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Topic: A puzzle about apples from the Guardian (Read 1197 times) 

WombatDeath
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A puzzle about apples from the Guardian
« on: Nov 24^{th}, 2017, 4:16pm »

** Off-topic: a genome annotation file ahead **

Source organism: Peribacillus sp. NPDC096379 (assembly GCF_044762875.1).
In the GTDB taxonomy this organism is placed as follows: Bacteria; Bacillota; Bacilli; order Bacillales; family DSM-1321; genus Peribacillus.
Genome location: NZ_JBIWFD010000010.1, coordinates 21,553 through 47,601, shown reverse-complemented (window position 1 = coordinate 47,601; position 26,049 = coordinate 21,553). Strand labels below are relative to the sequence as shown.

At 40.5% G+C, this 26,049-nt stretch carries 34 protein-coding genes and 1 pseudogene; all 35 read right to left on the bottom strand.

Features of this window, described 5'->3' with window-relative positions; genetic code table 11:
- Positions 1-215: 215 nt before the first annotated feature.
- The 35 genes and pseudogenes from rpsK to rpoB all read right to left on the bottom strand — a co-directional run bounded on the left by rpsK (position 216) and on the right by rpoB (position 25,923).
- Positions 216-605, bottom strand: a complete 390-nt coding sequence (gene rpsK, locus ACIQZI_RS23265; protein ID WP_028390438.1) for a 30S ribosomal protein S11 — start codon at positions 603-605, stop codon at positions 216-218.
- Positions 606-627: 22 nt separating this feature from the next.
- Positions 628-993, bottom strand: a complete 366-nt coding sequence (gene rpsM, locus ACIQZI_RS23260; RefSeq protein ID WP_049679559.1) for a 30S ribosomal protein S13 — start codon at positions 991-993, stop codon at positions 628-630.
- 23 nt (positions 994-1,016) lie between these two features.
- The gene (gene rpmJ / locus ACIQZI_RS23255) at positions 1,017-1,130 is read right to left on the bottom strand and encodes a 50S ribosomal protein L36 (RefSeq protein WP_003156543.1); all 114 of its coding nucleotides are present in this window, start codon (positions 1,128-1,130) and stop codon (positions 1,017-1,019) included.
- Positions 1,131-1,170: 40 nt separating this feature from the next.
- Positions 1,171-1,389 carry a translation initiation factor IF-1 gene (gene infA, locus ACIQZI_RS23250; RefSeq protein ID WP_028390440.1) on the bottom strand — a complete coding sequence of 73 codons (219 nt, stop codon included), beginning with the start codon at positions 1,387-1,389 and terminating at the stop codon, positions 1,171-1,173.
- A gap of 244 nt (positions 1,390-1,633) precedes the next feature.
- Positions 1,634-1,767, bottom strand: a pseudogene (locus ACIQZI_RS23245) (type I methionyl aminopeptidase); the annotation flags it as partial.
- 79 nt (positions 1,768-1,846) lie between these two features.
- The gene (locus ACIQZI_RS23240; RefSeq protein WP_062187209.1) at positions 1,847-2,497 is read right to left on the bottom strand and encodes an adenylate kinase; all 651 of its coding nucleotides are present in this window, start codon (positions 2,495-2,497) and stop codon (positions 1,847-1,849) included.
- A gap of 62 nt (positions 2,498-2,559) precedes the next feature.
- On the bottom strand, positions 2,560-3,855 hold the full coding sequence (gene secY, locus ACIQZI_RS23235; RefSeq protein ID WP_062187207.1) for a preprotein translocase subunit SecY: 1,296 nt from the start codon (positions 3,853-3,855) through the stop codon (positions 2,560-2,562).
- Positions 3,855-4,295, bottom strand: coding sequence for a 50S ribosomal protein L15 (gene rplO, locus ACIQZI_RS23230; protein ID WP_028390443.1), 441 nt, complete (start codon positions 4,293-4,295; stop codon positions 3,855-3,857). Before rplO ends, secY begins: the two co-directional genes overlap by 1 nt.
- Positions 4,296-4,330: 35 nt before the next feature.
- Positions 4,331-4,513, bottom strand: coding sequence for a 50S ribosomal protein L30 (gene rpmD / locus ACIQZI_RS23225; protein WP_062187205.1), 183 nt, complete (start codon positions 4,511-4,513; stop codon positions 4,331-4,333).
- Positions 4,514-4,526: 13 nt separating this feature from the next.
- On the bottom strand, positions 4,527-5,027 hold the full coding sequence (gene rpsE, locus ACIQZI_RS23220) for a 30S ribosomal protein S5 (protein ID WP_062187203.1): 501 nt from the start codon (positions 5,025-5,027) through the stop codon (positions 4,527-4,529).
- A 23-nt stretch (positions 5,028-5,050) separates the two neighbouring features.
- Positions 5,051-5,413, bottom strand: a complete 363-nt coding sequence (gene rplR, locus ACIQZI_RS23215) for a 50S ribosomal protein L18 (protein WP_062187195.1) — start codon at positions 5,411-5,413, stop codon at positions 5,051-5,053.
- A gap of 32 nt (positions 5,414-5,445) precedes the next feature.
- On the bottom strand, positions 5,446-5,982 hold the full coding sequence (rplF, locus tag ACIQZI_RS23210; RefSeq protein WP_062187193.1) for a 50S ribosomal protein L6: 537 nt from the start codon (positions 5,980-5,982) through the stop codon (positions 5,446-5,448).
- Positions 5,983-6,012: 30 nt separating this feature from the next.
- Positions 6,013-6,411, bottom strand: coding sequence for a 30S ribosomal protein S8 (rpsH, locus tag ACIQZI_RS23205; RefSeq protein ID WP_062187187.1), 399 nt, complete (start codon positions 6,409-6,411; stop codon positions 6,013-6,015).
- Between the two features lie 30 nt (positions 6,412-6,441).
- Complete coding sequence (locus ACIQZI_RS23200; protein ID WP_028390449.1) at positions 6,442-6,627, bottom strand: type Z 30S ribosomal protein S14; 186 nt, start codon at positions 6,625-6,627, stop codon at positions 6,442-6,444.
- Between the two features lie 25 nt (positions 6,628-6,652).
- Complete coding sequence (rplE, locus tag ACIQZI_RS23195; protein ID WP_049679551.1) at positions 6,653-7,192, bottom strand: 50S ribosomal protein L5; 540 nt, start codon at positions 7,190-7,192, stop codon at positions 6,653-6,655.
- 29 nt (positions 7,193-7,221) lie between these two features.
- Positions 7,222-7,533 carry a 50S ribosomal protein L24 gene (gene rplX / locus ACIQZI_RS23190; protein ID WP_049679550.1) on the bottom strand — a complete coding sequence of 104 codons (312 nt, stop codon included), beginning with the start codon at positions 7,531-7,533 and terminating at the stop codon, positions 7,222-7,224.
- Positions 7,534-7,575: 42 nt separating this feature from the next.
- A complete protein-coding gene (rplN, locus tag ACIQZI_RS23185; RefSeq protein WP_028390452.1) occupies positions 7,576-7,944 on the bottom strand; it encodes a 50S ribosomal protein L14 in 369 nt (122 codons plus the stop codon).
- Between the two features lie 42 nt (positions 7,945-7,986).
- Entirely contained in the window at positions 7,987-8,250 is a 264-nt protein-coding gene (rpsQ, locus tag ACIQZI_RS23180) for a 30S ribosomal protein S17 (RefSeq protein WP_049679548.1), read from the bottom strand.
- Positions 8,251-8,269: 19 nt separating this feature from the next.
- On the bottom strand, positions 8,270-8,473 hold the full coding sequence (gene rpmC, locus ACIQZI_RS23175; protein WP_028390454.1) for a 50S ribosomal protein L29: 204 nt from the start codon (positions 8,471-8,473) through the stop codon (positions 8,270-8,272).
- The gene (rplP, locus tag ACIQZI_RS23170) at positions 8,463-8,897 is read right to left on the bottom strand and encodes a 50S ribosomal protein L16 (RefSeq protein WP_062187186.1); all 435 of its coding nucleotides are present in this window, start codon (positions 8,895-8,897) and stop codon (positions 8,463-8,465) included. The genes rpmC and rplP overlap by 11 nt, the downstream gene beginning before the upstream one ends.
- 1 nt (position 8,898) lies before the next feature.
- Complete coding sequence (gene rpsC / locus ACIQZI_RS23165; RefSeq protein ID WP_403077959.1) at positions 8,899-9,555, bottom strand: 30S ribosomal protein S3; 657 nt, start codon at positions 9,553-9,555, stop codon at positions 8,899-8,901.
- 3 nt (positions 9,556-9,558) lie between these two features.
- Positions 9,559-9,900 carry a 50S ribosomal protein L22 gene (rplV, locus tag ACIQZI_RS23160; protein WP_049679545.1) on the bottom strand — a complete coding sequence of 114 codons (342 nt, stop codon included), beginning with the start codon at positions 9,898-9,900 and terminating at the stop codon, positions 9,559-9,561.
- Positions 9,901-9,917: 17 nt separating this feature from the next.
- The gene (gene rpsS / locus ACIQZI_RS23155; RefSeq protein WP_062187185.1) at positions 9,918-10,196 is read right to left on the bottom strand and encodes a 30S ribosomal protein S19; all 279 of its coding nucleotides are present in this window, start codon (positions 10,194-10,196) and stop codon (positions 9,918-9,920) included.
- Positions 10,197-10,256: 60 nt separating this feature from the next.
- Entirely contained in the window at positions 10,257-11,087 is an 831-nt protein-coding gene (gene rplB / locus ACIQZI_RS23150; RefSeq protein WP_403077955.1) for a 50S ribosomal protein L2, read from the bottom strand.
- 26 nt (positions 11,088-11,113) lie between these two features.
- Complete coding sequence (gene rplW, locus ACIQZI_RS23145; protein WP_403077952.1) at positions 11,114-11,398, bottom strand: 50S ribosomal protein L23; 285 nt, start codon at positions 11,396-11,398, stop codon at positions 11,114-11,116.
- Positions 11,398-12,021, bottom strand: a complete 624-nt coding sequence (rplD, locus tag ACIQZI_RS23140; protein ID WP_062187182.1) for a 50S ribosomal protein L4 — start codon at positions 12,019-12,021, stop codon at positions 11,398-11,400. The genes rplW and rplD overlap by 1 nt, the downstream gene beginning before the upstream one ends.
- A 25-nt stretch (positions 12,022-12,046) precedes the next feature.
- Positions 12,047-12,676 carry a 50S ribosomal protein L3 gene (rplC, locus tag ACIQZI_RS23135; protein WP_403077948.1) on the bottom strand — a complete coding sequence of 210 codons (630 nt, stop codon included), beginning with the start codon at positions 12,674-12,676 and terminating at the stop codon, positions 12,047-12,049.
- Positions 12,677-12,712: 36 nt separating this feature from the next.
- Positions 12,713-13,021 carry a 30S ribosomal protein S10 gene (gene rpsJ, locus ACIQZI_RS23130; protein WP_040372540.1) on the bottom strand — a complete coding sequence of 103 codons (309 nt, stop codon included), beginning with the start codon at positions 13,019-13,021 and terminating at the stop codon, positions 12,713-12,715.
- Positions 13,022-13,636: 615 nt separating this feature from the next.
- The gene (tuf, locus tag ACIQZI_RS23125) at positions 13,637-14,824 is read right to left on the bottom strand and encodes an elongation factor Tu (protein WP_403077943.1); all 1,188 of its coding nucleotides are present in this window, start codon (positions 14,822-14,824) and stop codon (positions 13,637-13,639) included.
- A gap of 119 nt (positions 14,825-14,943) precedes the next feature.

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Hello! I haven't posted here for many years, and I was a comparative dunce then so I dread to think how turgid and flabby my neurons are these days. Anyway, you may be aware that the Guardian newspaper posts a riddle every fortnight here: https://www.theguardian.com/science/series/alexbellosmondaypuzzle (The hyperlink button doesn't appear to work, sorry) This week's puzzle was fun, though that's not why I'm posting. Here it is: *** You and your two friends Pip and Blossom are captured by an evil gang of logicians. In order to gain your freedom, the gang’s chief, Kurt, sets you this fearsome challenge. The three of you are put in adjacent cells. In each cell is a quantity of apples. Each of you can count the number of apples in your own cell, but not in anyone else’s. You are told that each cell has at least one apple, and at most nine apples, and no two cells have the same number of apples. The rules of the challenge are as follows: The three of you will ask Kurt a single question each, which he will answer truthfully ‘Yes’ or ‘No’. Every one hears the questions and the answers. He will free you only if one of you tells him the total number of apples in all the cells. Pip: Is the total an even number? Kurt: No. Blossom: Is the total a prime number? Kurt: No You have five apples in your cell. What question will you ask? We can assume that you and your friends are all perfect logicians. *** I'd expect that puzzle to go in the Easy forum. The reason I'm posting it in this one is because it occurred to me that Pip and Blossom may have been in on the kidnapping. They are stated to be perfect logicians, but what if there had actually been, say, 16 apples? If they truly had no advance knowledge of the correct answer, are those really the optimal questions for them to have asked? So my question is: in the scenario described, what should each person ask? I realise that there may be no perfect solution that guarantees a correct answer at the end of the process, but I'm guessing that there is a set of three questions that provides the greatest likelihood of getting the right answer.